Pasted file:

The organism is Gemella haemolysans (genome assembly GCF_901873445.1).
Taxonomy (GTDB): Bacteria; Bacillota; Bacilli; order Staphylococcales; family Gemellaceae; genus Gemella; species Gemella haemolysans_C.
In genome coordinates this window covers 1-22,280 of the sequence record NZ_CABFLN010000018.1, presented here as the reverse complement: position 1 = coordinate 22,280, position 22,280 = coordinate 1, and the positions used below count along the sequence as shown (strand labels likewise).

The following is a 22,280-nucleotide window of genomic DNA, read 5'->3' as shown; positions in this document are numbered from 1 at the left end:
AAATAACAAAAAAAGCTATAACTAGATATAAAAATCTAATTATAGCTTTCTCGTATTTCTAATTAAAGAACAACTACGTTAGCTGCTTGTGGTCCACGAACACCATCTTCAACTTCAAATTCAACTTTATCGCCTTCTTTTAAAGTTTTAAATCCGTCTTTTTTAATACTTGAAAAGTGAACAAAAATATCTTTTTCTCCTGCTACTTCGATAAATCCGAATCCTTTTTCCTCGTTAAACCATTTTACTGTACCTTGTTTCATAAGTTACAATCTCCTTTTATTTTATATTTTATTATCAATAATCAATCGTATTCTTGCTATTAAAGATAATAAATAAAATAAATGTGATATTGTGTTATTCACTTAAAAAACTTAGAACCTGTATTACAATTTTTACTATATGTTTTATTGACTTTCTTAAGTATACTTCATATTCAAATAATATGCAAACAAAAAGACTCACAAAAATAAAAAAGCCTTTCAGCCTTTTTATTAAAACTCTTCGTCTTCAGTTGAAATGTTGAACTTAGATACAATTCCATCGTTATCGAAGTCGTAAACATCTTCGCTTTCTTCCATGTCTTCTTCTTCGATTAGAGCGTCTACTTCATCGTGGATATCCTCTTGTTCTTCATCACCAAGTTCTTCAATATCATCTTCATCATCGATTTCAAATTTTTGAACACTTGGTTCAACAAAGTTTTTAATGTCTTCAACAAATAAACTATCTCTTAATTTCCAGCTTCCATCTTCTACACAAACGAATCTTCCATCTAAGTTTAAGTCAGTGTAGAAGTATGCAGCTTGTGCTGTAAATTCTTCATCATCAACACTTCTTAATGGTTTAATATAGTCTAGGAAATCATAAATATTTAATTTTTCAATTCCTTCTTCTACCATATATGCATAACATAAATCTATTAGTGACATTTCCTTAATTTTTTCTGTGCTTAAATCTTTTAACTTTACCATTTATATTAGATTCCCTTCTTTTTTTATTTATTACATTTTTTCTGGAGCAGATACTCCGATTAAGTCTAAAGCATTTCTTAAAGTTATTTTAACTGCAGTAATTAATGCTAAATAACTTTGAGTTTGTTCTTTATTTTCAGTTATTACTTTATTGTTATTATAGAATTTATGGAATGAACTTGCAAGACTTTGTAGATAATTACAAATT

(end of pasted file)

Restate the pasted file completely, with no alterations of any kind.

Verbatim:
The organism is Gemella haemolysans (genome assembly GCF_901873445.1).
Taxonomy (GTDB): Bacteria; Bacillota; Bacilli; order Staphylococcales; family Gemellaceae; genus Gemella; species Gemella haemolysans_C.
In genome coordinates this window covers 1-22,280 of the sequence record NZ_CABFLN010000018.1, presented here as the reverse complement: position 1 = coordinate 22,280, position 22,280 = coordinate 1, and the positions used below count along the sequence as shown (strand labels likewise).

The following is a 22,280-nucleotide window of genomic DNA, read 5'->3' as shown; positions in this document are numbered from 1 at the left end:
AAATAACAAAAAAAGCTATAACTAGATATAAAAATCTAATTATAGCTTTCTCGTATTTCTAATTAAAGAACAACTACGTTAGCTGCTTGTGGTCCACGAACACCATCTTCAACTTCAAATTCAACTTTATCGCCTTCTTTTAAAGTTTTAAATCCGTCTTTTTTAATACTTGAAAAGTGAACAAAAATATCTTTTTCTCCTGCTACTTCGATAAATCCGAATCCTTTTTCCTCGTTAAACCATTTTACTGTACCTTGTTTCATAAGTTACAATCTCCTTTTATTTTATATTTTATTATCAATAATCAATCGTATTCTTGCTATTAAAGATAATAAATAAAATAAATGTGATATTGTGTTATTCACTTAAAAAACTTAGAACCTGTATTACAATTTTTACTATATGTTTTATTGACTTTCTTAAGTATACTTCATATTCAAATAATATGCAAACAAAAAGACTCACAAAAATAAAAAAGCCTTTCAGCCTTTTTATTAAAACTCTTCGTCTTCAGTTGAAATGTTGAACTTAGATACAATTCCATCGTTATCGAAGTCGTAAACATCTTCGCTTTCTTCCATGTCTTCTTCTTCGATTAGAGCGTCTACTTCATCGTGGATATCCTCTTGTTCTTCATCACCAAGTTCTTCAATATCATCTTCATCATCGATTTCAAATTTTTGAACACTTGGTTCAACAAAGTTTTTAATGTCTTCAACAAATAAACTATCTCTTAATTTCCAGCTTCCATCTTCTACACAAACGAATCTTCCATCTAAGTTTAAGTCAGTGTAGAAGTATGCAGCTTGTGCTGTAAATTCTTCATCATCAACACTTCTTAATGGTTTAATATAGTCTAGGAAATCATAAATATTTAATTTTTCAATTCCTTCTTCTACCATATATGCATAACATAAATCTATTAGTGACATTTCCTTAATTTTTTCTGTGCTTAAATCTTTTAACTTTACCATTTATATTAGATTCCCTTCTTTTTTTATTTATTACATTTTTTCTGGAGCAGATACTCCGATTAAGTCTAAAGCATTTCTTAAAGTTATTTTAACTGCAGTAATTAATGCTAAATAACTTTGAGTTTGTTCTTTATTTTCAGTTATTACTTTATTGTTATTATAGAATTTATGGAATGAACTTGCAAGACTTTGTAGATAATTACAAATT